DK: This start says that the Suns hired the right guys. McDonough is a serious candidate for Executive of the Year, while Hornacek coaches like he's Jerry Sloan merged with Cotton Fitzsimmons. These guys know what they're doing and everyone believes in them. The Suns will be better, faster because of these guys and we can only sit here and enjoy it. Unless, of course, we start arguing over whether they deserve max contracts. Then the weaknesses will be exposed quick.
KH: Demeanor is the main takeaway so far. Both the General Manager and Head Coach are poised, well spoken, and have done a great job of managing this young roster. They have made every step in stride and have yet to misstep so far, when they do, it will be a moment that will be shocking to all. But, because of the way they have been with the fans, the media, and overall they have the cache in a handful of months that Lance Blanks was unable to create in three years.
BONUS: In any way are you disappointed that the team is two wins better than most people thought they would be?
SS: Not at all. The Suns have enough draft picks next year that they can get a great haul no matter where they end up in the standings. Give me a fun to watch, competitive team any day over a boring team that's only out to lose games and get a high draft pick. Now if they can be competitive, fun to watch, and still manage a high draft pick....that would be the best of both worlds.
JC: I picked them to win 16 games and they're only one win better than I thought they would be. I think Portland is somewhere between 9-12 in the West and Utah is 14th. They should split a pair of home games against teams that bad. What bodes ominously for my win total is some of the individual performances and signs of potential in players on the roster. I still think that they can win some more this month since the only teams they play are Portland, Utah and Sacramento (or at least it's going to feel that way by the end of the month), but eventually the losses are going to pile up. Injuries and trades, which I factored into my prediction of doom, are also still a possibility. Not disappointed at all. The wins and losses are what they are. I will say that I was pleasantly surprised that the team played as well as they did. Good for them and the cheering fans.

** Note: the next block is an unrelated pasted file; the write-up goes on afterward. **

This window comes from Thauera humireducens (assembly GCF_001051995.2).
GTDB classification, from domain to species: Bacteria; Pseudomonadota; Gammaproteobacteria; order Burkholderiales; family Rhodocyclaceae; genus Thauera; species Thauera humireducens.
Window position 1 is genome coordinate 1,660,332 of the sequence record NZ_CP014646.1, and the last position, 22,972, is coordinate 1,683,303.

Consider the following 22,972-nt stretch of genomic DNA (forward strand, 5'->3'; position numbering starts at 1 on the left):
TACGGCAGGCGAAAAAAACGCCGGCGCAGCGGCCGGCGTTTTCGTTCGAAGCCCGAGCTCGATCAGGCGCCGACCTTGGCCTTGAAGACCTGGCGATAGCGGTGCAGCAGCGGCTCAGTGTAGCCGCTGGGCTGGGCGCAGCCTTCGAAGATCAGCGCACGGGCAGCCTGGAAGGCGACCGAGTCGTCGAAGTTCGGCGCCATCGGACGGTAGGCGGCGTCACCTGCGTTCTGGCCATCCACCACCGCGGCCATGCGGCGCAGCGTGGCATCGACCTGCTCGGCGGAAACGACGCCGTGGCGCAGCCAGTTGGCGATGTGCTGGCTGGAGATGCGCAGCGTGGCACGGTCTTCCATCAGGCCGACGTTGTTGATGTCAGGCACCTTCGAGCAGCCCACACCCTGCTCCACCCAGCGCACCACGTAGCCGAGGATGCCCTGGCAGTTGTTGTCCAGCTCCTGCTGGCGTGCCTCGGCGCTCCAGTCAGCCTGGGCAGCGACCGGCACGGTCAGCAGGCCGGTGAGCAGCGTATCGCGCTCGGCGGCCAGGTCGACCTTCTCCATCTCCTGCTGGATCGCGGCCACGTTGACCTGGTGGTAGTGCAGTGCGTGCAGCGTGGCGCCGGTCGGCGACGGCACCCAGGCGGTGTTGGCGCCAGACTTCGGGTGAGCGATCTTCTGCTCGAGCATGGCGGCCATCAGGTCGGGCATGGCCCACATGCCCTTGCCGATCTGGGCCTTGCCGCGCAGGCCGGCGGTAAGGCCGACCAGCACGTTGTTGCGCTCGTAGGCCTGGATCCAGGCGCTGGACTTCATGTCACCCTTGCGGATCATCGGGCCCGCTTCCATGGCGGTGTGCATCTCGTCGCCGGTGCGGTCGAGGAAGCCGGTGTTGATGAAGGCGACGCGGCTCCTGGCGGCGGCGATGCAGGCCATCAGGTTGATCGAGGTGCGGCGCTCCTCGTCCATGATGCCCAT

JP: Not at all. These guys have been a ton of fun to watch and root for so far. I've enjoyed watching them do their thing. That being said, this team can still lose plenty of games. The Suns were going to win more than two games this year no matter what.
DK: Absolutely not. This is fun. If the Suns win 35-45 games, I might feel a tinge of dissatisfaction that they "missed" their chance at a franchise player on a really cheap contract for many years. But that's a long way off.
KH: Oh no, there are 82 games in a season and eventually the Suns will come down to earth as the scouting reports and information on them becomes more readily available for opponents. The worst team in the NBA rarely "earns" the top pick in the draft so if the Suns finish between 4-6 instead of between 1-2 they have a good chance of nabbing one of the top prospects in the upcoming draft. Silver linings.
SJ: Nope. I was VERY glad to see the Suns start out the season strong and really play with a lot of heart and hustle. There are still 79 games left and anything can happen so I'll just strap in for the ride and hope the roller-coaster of a season leads to anywhere but a 35-win season and a late lottery pick.
Bright Siders, what do you think?